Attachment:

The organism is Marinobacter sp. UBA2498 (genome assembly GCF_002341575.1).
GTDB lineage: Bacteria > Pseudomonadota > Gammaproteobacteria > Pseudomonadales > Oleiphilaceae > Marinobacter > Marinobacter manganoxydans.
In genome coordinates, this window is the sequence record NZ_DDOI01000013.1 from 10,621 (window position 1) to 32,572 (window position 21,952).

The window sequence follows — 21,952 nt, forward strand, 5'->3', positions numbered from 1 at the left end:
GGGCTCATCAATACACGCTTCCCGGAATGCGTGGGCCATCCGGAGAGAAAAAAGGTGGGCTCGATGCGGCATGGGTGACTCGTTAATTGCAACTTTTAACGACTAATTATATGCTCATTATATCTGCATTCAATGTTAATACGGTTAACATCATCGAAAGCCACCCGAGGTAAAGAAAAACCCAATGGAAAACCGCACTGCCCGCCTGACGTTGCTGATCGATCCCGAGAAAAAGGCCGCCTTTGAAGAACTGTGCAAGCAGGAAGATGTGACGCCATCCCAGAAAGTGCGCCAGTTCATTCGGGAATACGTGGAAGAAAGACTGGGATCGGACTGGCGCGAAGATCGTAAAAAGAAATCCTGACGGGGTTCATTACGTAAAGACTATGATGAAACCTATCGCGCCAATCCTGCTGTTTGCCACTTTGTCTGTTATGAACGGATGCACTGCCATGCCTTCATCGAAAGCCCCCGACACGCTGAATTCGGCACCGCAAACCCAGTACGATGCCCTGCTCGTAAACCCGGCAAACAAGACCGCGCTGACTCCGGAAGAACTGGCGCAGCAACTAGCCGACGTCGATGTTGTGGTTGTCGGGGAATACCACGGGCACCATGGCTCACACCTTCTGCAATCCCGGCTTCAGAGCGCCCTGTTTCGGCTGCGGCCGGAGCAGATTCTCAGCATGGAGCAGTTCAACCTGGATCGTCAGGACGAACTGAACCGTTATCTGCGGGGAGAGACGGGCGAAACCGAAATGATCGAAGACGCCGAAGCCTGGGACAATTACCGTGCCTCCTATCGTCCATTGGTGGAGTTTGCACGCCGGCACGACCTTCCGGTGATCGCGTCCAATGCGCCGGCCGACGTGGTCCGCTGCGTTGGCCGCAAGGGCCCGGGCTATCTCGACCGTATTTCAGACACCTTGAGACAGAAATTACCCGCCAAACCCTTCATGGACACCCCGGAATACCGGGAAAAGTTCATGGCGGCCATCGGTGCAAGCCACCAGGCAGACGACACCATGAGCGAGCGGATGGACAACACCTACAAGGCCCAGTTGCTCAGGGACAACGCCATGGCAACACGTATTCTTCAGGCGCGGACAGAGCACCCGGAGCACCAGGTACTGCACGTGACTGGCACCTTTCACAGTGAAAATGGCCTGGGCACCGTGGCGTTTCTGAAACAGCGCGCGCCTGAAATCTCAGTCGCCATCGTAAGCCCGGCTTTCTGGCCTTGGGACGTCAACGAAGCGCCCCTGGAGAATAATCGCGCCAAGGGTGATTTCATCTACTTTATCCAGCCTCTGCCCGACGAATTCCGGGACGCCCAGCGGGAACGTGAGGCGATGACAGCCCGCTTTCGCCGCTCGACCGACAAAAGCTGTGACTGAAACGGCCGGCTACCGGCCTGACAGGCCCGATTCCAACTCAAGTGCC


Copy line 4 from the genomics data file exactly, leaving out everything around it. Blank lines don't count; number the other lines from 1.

The window sequence follows — 21,952 nt, forward strand, 5'->3', positions numbered from 1 at the left end: